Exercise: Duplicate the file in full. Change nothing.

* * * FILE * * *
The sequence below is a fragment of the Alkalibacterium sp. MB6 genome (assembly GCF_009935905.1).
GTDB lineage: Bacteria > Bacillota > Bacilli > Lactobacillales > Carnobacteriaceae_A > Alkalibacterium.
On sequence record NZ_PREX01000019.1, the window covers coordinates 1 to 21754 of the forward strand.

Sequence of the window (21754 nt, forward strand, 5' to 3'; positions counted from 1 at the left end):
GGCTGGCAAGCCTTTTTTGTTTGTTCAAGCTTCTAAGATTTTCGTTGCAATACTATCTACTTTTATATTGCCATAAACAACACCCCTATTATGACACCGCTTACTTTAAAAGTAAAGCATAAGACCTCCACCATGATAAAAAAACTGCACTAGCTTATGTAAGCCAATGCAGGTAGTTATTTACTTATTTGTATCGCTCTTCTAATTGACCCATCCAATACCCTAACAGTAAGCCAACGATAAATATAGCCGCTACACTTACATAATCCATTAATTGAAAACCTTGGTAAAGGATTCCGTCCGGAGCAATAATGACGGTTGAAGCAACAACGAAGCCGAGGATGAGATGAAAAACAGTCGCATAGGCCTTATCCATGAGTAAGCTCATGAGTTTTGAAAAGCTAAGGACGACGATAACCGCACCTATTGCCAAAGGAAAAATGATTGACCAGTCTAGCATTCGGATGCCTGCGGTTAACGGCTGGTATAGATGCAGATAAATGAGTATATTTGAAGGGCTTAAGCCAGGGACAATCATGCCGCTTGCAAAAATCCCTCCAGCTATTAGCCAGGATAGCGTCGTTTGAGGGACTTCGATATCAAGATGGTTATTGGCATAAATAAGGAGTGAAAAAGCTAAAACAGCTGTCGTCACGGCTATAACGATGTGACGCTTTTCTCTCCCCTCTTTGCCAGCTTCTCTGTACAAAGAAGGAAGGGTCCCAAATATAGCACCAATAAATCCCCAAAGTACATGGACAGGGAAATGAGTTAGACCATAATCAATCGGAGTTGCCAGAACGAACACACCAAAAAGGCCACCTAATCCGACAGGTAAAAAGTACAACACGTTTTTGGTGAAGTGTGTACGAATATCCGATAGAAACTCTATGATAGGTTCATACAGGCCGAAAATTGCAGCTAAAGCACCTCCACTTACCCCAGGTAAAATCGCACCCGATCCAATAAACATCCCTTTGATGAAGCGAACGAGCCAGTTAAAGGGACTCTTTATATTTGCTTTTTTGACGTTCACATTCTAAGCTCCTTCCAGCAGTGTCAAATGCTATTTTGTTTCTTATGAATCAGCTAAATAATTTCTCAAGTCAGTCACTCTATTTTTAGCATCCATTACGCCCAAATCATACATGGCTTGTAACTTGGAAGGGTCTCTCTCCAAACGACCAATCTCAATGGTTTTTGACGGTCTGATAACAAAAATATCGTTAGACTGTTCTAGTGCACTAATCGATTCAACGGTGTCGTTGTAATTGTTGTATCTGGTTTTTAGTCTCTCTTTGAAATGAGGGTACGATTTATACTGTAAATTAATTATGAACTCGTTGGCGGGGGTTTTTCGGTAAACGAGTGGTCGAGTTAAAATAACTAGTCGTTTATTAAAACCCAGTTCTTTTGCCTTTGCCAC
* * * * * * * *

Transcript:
The sequence below is a fragment of the Alkalibacterium sp. MB6 genome (assembly GCF_009935905.1).
GTDB lineage: Bacteria > Bacillota > Bacilli > Lactobacillales > Carnobacteriaceae_A > Alkalibacterium.
On sequence record NZ_PREX01000019.1, the window covers coordinates 1 to 21754 of the forward strand.

Sequence of the window (21754 nt, forward strand, 5' to 3'; positions counted from 1 at the left end):
GGCTGGCAAGCCTTTTTTGTTTGTTCAAGCTTCTAAGATTTTCGTTGCAATACTATCTACTTTTATATTGCCATAAACAACACCCCTATTATGACACCGCTTACTTTAAAAGTAAAGCATAAGACCTCCACCATGATAAAAAAACTGCACTAGCTTATGTAAGCCAATGCAGGTAGTTATTTACTTATTTGTATCGCTCTTCTAATTGACCCATCCAATACCCTAACAGTAAGCCAACGATAAATATAGCCGCTACACTTACATAATCCATTAATTGAAAACCTTGGTAAAGGATTCCGTCCGGAGCAATAATGACGGTTGAAGCAACAACGAAGCCGAGGATGAGATGAAAAACAGTCGCATAGGCCTTATCCATGAGTAAGCTCATGAGTTTTGAAAAGCTAAGGACGACGATAACCGCACCTATTGCCAAAGGAAAAATGATTGACCAGTCTAGCATTCGGATGCCTGCGGTTAACGGCTGGTATAGATGCAGATAAATGAGTATATTTGAAGGGCTTAAGCCAGGGACAATCATGCCGCTTGCAAAAATCCCTCCAGCTATTAGCCAGGATAGCGTCGTTTGAGGGACTTCGATATCAAGATGGTTATTGGCATAAATAAGGAGTGAAAAAGCTAAAACAGCTGTCGTCACGGCTATAACGATGTGACGCTTTTCTCTCCCCTCTTTGCCAGCTTCTCTGTACAAAGAAGGAAGGGTCCCAAATATAGCACCAATAAATCCCCAAAGTACATGGACAGGGAAATGAGTTAGACCATAATCAATCGGAGTTGCCAGAACGAACACACCAAAAAGGCCACCTAATCCGACAGGTAAAAAGTACAACACGTTTTTGGTGAAGTGTGTACGAATATCCGATAGAAACTCTATGATAGGTTCATACAGGCCGAAAATTGCAGCTAAAGCACCTCCACTTACCCCAGGTAAAATCGCACCCGATCCAATAAACATCCCTTTGATGAAGCGAACGAGCCAGTTAAAGGGACTCTTTATATTTGCTTTTTTGACGTTCACATTCTAAGCTCCTTCCAGCAGTGTCAAATGCTATTTTGTTTCTTATGAATCAGCTAAATAATTTCTCAAGTCAGTCACTCTATTTTTAGCATCCATTACGCCCAAATCATACATGGCTTGTAACTTGGAAGGGTCTCTCTCCAAACGACCAATCTCAATGGTTTTTGACGGTCTGATAACAAAAATATCGTTAGACTGTTCTAGTGCACTAATCGATTCAACGGTGTCGTTGTAATTGTTGTATCTGGTTTTTAGTCTCTCTTTGAAATGAGGGTACGATTTATACTGTAAATTAATTATGAACTCGTTGGCGGGGGTTTTTCGGTAAACGAGTGGTCGAGTTAAAATAACTAGTCGTTTATTAAAACCCAGTTCTTTTGCCTTTGCCAC